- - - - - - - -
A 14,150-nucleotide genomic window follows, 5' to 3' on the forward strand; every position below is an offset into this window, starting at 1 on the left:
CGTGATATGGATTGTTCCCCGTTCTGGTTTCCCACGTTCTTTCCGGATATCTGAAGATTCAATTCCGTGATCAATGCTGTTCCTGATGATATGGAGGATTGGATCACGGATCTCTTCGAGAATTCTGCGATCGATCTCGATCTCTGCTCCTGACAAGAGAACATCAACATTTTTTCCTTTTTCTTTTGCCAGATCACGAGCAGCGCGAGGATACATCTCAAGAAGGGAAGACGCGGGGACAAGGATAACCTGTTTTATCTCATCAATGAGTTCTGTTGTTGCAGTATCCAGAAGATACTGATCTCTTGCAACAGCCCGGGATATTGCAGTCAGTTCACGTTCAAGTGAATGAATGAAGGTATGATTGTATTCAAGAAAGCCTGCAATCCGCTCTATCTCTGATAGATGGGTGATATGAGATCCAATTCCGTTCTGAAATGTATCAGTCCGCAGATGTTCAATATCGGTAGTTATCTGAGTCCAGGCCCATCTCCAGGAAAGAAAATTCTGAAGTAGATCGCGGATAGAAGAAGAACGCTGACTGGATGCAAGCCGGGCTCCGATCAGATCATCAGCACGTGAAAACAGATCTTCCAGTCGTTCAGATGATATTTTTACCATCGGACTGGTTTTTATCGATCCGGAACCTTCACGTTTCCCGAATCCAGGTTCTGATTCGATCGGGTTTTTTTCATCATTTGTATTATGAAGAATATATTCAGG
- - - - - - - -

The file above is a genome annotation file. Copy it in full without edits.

A 14,150-nucleotide genomic window follows, 5' to 3' on the forward strand; every position below is an offset into this window, starting at 1 on the left:
CGTGATATGGATTGTTCCCCGTTCTGGTTTCCCACGTTCTTTCCGGATATCTGAAGATTCAATTCCGTGATCAATGCTGTTCCTGATGATATGGAGGATTGGATCACGGATCTCTTCGAGAATTCTGCGATCGATCTCGATCTCTGCTCCTGACAAGAGAACATCAACATTTTTTCCTTTTTCTTTTGCCAGATCACGAGCAGCGCGAGGATACATCTCAAGAAGGGAAGACGCGGGGACAAGGATAACCTGTTTTATCTCATCAATGAGTTCTGTTGTTGCAGTATCCAGAAGATACTGATCTCTTGCAACAGCCCGGGATATTGCAGTCAGTTCACGTTCAAGTGAATGAATGAAGGTATGATTGTATTCAAGAAAGCCTGCAATCCGCTCTATCTCTGATAGATGGGTGATATGAGATCCAATTCCGTTCTGAAATGTATCAGTCCGCAGATGTTCAATATCGGTAGTTATCTGAGTCCAGGCCCATCTCCAGGAAAGAAAATTCTGAAGTAGATCGCGGATAGAAGAAGAACGCTGACTGGATGCAAGCCGGGCTCCGATCAGATCATCAGCACGTGAAAACAGATCTTCCAGTCGTTCAGATGATATTTTTACCATCGGACTGGTTTTTATCGATCCGGAACCTTCACGTTTCCCGAATCCAGGTTCTGATTCGATCGGGTTTTTTTCATCATTTGTATTATGAAGAATATATTCAGG